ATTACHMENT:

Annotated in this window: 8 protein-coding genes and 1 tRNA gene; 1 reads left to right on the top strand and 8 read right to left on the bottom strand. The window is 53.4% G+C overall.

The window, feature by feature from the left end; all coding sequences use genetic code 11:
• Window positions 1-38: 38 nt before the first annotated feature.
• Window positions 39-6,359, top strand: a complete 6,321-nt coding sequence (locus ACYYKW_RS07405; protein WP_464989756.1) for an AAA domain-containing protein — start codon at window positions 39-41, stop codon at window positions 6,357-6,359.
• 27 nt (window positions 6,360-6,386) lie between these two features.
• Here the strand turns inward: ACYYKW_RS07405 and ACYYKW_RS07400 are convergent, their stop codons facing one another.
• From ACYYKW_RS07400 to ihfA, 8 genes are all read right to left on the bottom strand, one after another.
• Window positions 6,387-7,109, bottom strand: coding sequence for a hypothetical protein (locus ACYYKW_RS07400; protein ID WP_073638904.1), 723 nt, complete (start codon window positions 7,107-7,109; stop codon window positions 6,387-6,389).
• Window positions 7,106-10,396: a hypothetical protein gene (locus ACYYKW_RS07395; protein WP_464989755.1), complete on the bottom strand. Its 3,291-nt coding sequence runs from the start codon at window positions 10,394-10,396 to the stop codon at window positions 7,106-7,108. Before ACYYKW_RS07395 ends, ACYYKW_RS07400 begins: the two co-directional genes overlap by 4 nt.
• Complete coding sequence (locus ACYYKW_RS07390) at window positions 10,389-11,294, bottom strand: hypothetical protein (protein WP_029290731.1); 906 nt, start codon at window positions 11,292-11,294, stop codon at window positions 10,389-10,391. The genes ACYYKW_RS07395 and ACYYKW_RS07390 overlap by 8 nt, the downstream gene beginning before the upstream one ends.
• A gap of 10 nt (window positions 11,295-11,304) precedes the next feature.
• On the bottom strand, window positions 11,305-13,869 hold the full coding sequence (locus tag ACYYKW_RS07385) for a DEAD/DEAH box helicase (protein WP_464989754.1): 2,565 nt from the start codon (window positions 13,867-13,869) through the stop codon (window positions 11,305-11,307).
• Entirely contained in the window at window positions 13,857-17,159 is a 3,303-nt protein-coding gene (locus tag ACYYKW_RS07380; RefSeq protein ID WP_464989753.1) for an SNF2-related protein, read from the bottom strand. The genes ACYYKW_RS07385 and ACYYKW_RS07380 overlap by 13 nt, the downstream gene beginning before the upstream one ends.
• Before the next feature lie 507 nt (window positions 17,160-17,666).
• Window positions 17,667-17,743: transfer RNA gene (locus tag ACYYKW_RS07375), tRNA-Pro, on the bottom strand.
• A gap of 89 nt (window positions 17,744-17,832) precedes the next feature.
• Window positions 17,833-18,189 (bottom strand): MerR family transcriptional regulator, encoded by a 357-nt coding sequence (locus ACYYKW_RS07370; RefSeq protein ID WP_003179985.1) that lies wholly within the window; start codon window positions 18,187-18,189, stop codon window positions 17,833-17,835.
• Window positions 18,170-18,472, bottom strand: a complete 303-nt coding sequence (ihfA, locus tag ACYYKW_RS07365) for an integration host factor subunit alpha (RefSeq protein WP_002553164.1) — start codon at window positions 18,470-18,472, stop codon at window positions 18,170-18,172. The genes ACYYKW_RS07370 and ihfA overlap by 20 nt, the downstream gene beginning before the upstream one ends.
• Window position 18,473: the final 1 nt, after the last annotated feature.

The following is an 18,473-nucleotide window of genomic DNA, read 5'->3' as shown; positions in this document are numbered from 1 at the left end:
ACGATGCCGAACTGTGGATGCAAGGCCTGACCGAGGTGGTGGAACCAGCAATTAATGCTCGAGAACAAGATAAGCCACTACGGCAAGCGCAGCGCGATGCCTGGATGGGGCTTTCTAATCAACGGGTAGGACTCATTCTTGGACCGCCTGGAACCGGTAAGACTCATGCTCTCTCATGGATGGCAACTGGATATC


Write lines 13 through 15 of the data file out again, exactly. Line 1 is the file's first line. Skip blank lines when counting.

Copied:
• Entirely contained in the window at window positions 13,857-17,159 is a 3,303-nt protein-coding gene (locus tag ACYYKW_RS07380; RefSeq protein ID WP_464989753.1) for an SNF2-related protein, read from the bottom strand. The genes ACYYKW_RS07385 and ACYYKW_RS07380 overlap by 13 nt, the downstream gene beginning before the upstream one ends.
• Before the next feature lie 507 nt (window positions 17,160-17,666).
• Window positions 17,667-17,743: transfer RNA gene (locus tag ACYYKW_RS07375), tRNA-Pro, on the bottom strand.